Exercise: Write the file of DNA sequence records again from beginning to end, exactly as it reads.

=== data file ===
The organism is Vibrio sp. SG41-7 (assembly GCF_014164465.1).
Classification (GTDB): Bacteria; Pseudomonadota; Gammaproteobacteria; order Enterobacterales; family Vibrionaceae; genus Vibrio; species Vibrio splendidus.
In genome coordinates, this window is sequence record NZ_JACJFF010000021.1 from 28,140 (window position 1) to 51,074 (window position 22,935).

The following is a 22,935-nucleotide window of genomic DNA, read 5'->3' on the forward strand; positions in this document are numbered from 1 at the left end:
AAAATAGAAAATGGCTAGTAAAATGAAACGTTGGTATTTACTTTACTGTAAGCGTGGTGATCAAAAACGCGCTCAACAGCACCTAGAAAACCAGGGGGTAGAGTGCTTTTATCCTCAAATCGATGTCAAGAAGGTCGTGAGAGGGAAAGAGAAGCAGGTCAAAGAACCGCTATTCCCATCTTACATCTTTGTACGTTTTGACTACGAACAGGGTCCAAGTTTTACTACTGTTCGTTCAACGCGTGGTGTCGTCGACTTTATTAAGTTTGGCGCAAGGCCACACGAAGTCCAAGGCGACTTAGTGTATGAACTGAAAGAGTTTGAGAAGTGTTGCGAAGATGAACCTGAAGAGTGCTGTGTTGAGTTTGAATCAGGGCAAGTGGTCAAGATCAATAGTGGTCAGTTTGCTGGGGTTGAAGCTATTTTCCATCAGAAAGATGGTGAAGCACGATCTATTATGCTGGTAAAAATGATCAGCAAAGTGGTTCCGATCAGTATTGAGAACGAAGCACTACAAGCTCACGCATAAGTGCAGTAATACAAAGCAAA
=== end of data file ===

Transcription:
The organism is Vibrio sp. SG41-7 (assembly GCF_014164465.1).
Classification (GTDB): Bacteria; Pseudomonadota; Gammaproteobacteria; order Enterobacterales; family Vibrionaceae; genus Vibrio; species Vibrio splendidus.
In genome coordinates, this window is sequence record NZ_JACJFF010000021.1 from 28,140 (window position 1) to 51,074 (window position 22,935).

The following is a 22,935-nucleotide window of genomic DNA, read 5'->3' on the forward strand; positions in this document are numbered from 1 at the left end:
AAAATAGAAAATGGCTAGTAAAATGAAACGTTGGTATTTACTTTACTGTAAGCGTGGTGATCAAAAACGCGCTCAACAGCACCTAGAAAACCAGGGGGTAGAGTGCTTTTATCCTCAAATCGATGTCAAGAAGGTCGTGAGAGGGAAAGAGAAGCAGGTCAAAGAACCGCTATTCCCATCTTACATCTTTGTACGTTTTGACTACGAACAGGGTCCAAGTTTTACTACTGTTCGTTCAACGCGTGGTGTCGTCGACTTTATTAAGTTTGGCGCAAGGCCACACGAAGTCCAAGGCGACTTAGTGTATGAACTGAAAGAGTTTGAGAAGTGTTGCGAAGATGAACCTGAAGAGTGCTGTGTTGAGTTTGAATCAGGGCAAGTGGTCAAGATCAATAGTGGTCAGTTTGCTGGGGTTGAAGCTATTTTCCATCAGAAAGATGGTGAAGCACGATCTATTATGCTGGTAAAAATGATCAGCAAAGTGGTTCCGATCAGTATTGAGAACGAAGCACTACAAGCTCACGCATAAGTGCAGTAATACAAAGCAAA